Xcel Energy has agreed to pay an additional $7.5 million annually to the Prairie Island Indian community to store spent nuclear waste near tribal lands as the facility seeks to extend the life of its power plant on the banks of the Mississippi River.
Under an agreement announced Tuesday in the Minnesota legislature, Xcel said it would increase its annual payments from $2.5 million to $10 million, an increase Prairie Island leaders said would bring benefits to the tribe more in line with the tax revenues beloved by nearby local governments. Get the red wing. They asked lawmakers to adopt the plan into state law.
“To this day, we are the closest — and I repeat, the closest — to a nuclear power plant and depleted nuclear waste in the nation,” Prairie Island president Joni Johnson said during a hearing on climate and energy policy and financing in the House of Representatives. A committee. “But we do not receive the typical financial support from the host community and we have no choice but to take responsibility for the health and safety of our community members.”
The Xcel plant began operating in the 1970s, and in the 1990s, the legislature allowed the facility to store its waste in barrels on Prairie Island, something the tribe opposed at the time, Johnson said. In 2003, this deal was reinstated, and Xcel agreed to pay the tribe $2.5 million annually.
“The neighboring communities have received hundreds of millions of dollars from the construction of the nuclear plant at Tinta Weta,” Johnson said, referring to Prairie Island. in 2021, I mentioned Red Wing That Xcel paid the majority of its property tax returns.
Xcel said In a letter to the committee that cities and counties receive a “personal property tax” from power plants in recognition of the additional burdens the plants may place on those communities.
Separately, Xcel also pays a fee to the state for storing nuclear waste in Minnesota. According to Xcel’s letter, the account for renewable development is “about $40 million annually and growing,” paying for renewable energy projects.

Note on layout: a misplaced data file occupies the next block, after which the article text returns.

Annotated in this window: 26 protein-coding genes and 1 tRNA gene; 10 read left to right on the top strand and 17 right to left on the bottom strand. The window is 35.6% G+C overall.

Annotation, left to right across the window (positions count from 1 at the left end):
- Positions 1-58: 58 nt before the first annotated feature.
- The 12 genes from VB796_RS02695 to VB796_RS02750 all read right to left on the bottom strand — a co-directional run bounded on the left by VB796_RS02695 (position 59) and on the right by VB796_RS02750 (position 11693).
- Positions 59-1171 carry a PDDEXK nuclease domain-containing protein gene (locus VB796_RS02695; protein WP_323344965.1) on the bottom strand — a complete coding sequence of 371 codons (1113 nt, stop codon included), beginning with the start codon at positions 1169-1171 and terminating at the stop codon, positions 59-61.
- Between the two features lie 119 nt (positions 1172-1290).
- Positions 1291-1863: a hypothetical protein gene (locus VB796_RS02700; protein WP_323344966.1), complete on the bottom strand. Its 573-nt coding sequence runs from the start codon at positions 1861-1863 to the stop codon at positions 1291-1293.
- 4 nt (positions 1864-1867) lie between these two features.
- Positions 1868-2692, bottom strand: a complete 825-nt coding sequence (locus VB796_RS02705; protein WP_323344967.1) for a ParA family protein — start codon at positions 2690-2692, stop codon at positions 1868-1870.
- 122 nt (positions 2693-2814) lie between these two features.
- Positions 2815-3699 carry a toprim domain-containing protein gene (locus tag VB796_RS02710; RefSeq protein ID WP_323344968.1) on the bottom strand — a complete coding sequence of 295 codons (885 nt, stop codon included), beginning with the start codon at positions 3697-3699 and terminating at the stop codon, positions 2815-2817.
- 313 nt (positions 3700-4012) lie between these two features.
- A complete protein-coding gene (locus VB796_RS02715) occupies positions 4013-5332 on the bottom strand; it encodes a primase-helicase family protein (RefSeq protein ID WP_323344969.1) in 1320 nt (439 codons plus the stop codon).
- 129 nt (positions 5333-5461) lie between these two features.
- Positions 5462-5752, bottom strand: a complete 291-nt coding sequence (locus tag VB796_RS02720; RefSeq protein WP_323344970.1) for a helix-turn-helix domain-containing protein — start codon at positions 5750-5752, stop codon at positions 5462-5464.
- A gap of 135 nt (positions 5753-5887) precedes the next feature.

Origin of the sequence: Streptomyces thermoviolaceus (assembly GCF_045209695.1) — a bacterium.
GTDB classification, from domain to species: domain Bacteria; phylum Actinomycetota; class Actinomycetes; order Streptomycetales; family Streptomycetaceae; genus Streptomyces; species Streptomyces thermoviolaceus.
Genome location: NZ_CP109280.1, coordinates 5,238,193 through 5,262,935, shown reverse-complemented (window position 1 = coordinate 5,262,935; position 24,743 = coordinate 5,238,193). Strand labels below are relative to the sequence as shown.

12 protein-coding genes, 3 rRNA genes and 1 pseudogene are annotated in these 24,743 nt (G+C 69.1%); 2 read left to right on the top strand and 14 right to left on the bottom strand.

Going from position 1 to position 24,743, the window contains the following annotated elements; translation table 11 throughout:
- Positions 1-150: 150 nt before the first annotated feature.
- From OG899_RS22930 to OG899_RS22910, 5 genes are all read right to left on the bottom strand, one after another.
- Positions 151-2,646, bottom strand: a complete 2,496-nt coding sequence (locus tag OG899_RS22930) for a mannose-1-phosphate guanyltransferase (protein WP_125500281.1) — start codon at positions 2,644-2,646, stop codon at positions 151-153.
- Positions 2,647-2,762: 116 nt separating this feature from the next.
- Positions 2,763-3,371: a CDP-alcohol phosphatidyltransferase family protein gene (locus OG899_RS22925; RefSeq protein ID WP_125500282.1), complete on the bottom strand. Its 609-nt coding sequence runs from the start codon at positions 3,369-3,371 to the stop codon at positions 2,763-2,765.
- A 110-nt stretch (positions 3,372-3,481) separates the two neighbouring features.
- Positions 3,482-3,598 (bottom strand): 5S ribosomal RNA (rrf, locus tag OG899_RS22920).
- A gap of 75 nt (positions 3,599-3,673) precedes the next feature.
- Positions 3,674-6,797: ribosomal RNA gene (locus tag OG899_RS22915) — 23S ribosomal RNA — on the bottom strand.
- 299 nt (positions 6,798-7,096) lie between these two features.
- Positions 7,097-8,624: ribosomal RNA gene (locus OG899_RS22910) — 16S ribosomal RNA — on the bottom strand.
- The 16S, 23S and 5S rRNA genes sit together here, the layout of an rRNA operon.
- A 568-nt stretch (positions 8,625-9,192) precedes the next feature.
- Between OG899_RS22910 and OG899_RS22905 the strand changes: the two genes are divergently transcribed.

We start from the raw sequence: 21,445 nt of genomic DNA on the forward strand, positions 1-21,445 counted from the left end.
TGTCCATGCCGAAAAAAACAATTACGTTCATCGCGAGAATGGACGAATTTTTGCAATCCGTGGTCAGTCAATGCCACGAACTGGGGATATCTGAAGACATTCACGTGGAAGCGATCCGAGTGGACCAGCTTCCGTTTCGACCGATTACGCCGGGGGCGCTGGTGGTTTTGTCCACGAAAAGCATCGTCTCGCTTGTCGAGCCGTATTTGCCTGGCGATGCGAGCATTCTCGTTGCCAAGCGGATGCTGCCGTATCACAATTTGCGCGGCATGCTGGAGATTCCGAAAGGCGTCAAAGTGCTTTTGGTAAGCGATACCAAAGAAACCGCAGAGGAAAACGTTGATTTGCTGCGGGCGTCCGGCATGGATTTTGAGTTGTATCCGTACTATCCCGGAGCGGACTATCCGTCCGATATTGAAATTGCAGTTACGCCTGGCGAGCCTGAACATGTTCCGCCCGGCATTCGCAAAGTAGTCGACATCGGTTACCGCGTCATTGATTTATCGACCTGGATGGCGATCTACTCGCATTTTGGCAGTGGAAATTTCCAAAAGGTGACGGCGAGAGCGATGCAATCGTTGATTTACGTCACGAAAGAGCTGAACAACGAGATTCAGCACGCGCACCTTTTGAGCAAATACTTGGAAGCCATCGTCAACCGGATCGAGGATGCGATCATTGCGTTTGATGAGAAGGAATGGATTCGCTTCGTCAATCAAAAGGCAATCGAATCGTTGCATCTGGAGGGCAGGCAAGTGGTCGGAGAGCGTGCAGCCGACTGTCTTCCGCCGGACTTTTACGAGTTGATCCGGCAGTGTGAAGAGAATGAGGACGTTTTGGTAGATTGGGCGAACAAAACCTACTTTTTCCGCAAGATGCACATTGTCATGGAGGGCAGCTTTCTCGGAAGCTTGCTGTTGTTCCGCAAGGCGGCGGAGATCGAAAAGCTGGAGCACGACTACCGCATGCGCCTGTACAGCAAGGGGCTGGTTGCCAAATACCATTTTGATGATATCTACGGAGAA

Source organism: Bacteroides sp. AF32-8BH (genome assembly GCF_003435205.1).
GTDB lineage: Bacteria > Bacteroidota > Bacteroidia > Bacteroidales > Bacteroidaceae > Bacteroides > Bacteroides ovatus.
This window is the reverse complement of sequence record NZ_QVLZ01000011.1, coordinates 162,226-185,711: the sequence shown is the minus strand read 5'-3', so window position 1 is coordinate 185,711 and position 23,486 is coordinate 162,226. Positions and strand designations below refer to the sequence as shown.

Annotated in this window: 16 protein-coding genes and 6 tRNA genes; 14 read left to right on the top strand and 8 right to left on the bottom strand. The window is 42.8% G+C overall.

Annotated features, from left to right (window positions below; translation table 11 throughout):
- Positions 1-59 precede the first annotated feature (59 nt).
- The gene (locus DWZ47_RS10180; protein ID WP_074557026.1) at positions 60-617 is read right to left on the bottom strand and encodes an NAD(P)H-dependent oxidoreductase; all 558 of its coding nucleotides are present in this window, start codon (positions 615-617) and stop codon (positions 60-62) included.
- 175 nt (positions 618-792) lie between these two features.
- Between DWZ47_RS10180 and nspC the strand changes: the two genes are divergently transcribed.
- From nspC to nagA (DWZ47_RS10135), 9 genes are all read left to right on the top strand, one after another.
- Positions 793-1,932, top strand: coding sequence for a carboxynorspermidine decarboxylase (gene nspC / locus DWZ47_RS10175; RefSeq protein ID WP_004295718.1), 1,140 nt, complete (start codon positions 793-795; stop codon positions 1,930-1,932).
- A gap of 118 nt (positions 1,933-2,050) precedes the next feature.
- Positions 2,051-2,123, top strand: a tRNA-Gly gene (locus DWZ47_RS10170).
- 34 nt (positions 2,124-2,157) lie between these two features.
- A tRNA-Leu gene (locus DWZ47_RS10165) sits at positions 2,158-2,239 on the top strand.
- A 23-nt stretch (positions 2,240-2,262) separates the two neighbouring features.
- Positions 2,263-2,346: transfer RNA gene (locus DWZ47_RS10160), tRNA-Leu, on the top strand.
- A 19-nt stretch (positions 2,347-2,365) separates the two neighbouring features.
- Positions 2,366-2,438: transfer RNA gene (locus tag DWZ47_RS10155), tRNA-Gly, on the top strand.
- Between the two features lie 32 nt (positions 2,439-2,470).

That money doesn’t usually go to Prairie Island, though lawmakers approved more than $45 million in 2020 for the tribe to pursue a zero-energy project. After some discussion on this issue.
Now, Xcel hopes to extend the life of its Prairie Island plant to help the facility meet its climate goals and state requirements for a carbon-neutral electric grid by 2040. Nuclear power is a big part of Xcel’s carbon-neutral portfolio and the utility says it will be important going forward. Without an extension, the two units at the plant are authorized to operate until 2033 and 2034. Xcel plans to request an additional 20 years from regulators.
Johnson told lawmakers that the 2003 deal should be updated to “reflect the burden borne by the tribe” in light of the transition to 100% clean energy.
In addition to an additional $7.5 million annually, the Prairie Island community will receive $50,000 for each barrel of fuel stored on site. The number of barrels will increase as the plant continues to operate.
They are asking for cash under the deal from the state’s Renewable Development Fund, said Chris Clark, president of Xcel in Minnesota.
The idea was well received by Rep. Pam Altendorf of the Red Wing. The committee chair, DFL Rep. Patty Acombe of Mennetonka, told MinnPost that the proposal still needs to be discussed by the House Football Caucus. Democrats have a majority in the House and Senate. “We are completely open to what we can do to ensure that the tribe is adequately compensated for their situation,” said Acombe.
The deal comes as Xcel deals with the fallout from a polluted water spill at its Monticello nuclear plant. The company and state environmental regulators are grappling with tritium contamination It does not pose any risks to drinking waterand Excel Temporarily shutting down its factory. The Monticello plant’s license is set to expire in 2030, but the facility asked regulators extension of 20 years at the Minnesota Central plant, too.
Tuesday’s committee hearing was meant to inform lawmakers about the deal, but it was also a public show of goodwill between Xcel and Prairie Island.
Johnson said the tribe was attacked when the plant was first built because they did not have the resources to ask questions of the company or engage in the regulatory process or with lawmakers. He said the federal government also failed to protect the tribe. Johnson said the plant started out with the idea that the federal government would build a national waste repository in Nevada, but that never happened. He said, “We have forgotten.”
Choking at times during his testimony, Clark said both sides “covered difficult topics in our history, and we’ve made progress.”
“We work hard to run a safe plant, and we work hard to be a good neighbor,” Clark said. “But we think it’s important that they are treated equally as a neighboring host community and have the opportunity to make the investments that I know … they want to make for their community.”